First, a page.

He then will visit with Markus, the cognitive specialist, who will help him perform “mental games” such as connect-the-dots, in which three-dimensional structures are created. He will do this for nine consecutive days for two hours a day. Thistle said Markus told him she had never worked with a person with a concussion or a traumatic brain injury in which the person’s vision was not adversely affected.


He said he will go back and forth between the doctors each day over the course of his 10-day stay in Chicago. Then he said he will have to wait for the prism glasses to come in, and he will wear them all the time for about a month and return to Chicago. He said over the course of the optical treatment he could wear as many as six different sets of glasses at varying stages of intensity as they adjust his vision backward into his brain and nervous system.

“I’m very optimistic. I read this book right away. ‘The Ghost in My Brian’ — I have this problem; this is the same thing,” Thistle said. “Elliott recovered 100 percent. He worked with both of these people.”

Thistle’s son Peter, who lives in Maryland, has opened a GoFundMe campaign, Fix Dale’s Brain, to help his father raise the money to pay for the treatments, airfare to Chicago and back, and meals and hotels during his stay. Thistle said he hasn’t been able to work for at least the past couple of years. Peter said the total cost could exceed $30,000.

“Until recently, we all thought that the effects were irreversible, and he would have to learn to live with them,” Peter wrote in the blog associated with the funding campaign. “We would have to learn to live with this new person. Today we have new found hope, and he needs our help to fix his brain.”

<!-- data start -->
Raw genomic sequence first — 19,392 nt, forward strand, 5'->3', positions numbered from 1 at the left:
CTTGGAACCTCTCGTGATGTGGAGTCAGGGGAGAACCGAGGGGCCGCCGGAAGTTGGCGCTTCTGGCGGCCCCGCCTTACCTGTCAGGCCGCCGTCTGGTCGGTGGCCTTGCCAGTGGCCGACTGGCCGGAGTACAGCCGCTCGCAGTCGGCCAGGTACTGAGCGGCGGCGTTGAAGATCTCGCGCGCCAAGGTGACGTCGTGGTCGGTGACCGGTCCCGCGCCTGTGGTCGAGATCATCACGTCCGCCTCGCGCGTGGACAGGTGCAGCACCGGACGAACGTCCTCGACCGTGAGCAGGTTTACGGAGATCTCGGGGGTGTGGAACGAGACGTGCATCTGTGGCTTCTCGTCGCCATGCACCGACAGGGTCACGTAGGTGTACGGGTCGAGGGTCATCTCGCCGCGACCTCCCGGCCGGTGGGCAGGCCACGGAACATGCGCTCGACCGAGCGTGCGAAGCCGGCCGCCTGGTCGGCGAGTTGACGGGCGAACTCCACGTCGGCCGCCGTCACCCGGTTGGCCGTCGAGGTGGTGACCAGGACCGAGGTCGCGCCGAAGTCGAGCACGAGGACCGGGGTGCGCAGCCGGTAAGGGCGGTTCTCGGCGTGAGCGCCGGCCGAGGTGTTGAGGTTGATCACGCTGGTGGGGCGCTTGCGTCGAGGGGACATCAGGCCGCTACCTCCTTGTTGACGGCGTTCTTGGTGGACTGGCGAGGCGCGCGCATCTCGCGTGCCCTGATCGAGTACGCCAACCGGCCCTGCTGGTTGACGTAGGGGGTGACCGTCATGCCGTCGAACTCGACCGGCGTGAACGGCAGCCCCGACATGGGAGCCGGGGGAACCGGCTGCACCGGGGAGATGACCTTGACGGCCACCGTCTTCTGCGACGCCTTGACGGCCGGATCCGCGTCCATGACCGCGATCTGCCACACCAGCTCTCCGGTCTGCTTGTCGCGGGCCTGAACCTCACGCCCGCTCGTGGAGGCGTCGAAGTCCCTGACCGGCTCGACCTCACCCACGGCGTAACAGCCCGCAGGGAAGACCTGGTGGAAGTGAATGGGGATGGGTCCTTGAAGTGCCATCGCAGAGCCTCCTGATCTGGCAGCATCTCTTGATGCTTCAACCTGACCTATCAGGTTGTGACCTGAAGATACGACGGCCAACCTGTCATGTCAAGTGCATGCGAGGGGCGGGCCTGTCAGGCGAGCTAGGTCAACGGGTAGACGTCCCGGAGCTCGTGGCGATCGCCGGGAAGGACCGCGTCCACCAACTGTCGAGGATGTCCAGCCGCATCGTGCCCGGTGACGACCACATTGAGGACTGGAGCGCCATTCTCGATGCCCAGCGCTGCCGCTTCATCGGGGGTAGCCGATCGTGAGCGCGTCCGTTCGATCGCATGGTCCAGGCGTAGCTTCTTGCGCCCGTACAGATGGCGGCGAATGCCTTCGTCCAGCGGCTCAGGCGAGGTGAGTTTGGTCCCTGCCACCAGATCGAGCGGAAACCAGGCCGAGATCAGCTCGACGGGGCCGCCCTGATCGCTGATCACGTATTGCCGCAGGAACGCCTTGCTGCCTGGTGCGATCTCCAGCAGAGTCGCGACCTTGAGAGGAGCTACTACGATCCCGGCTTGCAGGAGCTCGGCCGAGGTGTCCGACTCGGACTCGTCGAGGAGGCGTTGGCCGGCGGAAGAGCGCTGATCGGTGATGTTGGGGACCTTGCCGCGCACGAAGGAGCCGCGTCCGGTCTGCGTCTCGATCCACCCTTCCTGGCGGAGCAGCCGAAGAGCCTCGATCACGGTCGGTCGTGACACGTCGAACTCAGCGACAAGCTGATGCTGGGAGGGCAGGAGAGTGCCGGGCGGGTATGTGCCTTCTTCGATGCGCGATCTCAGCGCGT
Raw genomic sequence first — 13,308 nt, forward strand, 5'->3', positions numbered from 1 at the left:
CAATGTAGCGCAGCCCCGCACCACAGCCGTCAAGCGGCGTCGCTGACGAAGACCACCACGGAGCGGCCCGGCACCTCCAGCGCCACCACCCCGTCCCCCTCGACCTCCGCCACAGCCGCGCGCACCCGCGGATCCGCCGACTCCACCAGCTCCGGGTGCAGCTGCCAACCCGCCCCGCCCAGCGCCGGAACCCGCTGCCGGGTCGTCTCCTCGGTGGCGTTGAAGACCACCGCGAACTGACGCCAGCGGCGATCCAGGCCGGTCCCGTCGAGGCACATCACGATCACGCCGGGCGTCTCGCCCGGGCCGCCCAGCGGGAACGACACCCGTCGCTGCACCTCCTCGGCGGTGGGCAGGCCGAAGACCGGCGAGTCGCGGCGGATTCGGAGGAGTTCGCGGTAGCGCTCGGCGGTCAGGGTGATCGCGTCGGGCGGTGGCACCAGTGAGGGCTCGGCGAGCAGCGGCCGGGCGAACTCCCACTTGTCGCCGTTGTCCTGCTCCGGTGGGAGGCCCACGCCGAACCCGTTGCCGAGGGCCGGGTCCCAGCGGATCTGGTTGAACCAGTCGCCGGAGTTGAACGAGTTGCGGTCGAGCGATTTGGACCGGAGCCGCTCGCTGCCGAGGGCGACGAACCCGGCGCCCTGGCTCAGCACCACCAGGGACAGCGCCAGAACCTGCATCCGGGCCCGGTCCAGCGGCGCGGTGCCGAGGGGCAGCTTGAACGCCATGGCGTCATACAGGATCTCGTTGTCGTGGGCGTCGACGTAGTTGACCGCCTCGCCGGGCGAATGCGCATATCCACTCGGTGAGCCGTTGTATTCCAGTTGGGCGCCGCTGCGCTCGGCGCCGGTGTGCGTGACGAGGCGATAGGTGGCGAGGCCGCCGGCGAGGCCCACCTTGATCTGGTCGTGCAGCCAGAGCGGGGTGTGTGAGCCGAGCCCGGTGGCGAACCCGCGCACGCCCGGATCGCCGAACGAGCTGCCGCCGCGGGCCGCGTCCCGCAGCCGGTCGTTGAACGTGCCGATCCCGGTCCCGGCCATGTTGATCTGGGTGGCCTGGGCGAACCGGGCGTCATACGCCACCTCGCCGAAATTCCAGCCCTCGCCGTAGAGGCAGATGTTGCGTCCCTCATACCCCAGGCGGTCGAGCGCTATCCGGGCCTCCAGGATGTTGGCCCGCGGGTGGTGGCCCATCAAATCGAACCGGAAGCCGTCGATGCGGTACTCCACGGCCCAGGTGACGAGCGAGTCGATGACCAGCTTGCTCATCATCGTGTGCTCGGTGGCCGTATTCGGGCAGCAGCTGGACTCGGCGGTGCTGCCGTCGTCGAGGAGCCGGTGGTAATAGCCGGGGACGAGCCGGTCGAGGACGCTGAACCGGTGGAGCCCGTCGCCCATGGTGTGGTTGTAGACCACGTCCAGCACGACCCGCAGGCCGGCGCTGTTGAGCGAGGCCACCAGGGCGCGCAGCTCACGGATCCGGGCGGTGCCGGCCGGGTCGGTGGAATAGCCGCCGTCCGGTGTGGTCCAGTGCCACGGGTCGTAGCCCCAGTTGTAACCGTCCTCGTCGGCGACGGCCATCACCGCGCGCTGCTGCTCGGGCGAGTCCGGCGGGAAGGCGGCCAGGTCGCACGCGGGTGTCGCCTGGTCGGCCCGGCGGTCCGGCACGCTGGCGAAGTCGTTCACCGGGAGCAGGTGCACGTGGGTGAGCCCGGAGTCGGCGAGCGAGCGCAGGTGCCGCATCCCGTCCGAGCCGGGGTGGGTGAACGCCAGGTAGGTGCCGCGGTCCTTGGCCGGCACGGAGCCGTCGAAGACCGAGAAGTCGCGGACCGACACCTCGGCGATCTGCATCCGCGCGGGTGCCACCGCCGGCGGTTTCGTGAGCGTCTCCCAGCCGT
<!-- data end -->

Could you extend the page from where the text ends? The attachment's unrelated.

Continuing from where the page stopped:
Peter Thistle said the “Ghost” in the context of the title refers to the shadow of the person the author was before his accident, always aware that he was capable of more earlier in life, but incapable now and unsure why.

Dale Thistle became known in Maine criminal justice circles in 1994 when he represented Sheri Lee Johnson, of Old Orchard Beach. Johnson was 14 years old in October 1993 when she stabbed her great aunt, Hazel Davison, 106 times with a kitchen knife in Davison’s Skowhegan home. Thistle convinced the judge to try Johnson as a juvenile, rather than as an adult.


“Sheri Johnson spent six years in the Youth Center rather than 65 years in an adult female prison,” Thistle said in an interview in June 2014.

Johnson was released from the Youth Center in South Portland in December 1999 when she turned 21.

Thistle also represented Jeffrey Cookson after he was charged with double homicide in 2000 for the shooting death of his former girlfriend, Mindy Gould, 20, and 2-year-old Treven Cunningham, whom she was baby-sitting in Dexter. Cookson ultimately was found guilty.

Thistle also represented clients in civil cases in federal court, including a class action lawsuit brought by dozens of people who said they were strip-searched illegally in the Knox County jail, ending in a $3 million settlement.

Thistle said if he can demonstrate medical improvement, he can apply for reinstatement of his right to practice law. Time will tell whether he is able to banish the ghost in his brain and return to a normal life, he said.

Doug Harlow 612-2367

Email: [email protected]

Twitter: @Doug_Harlow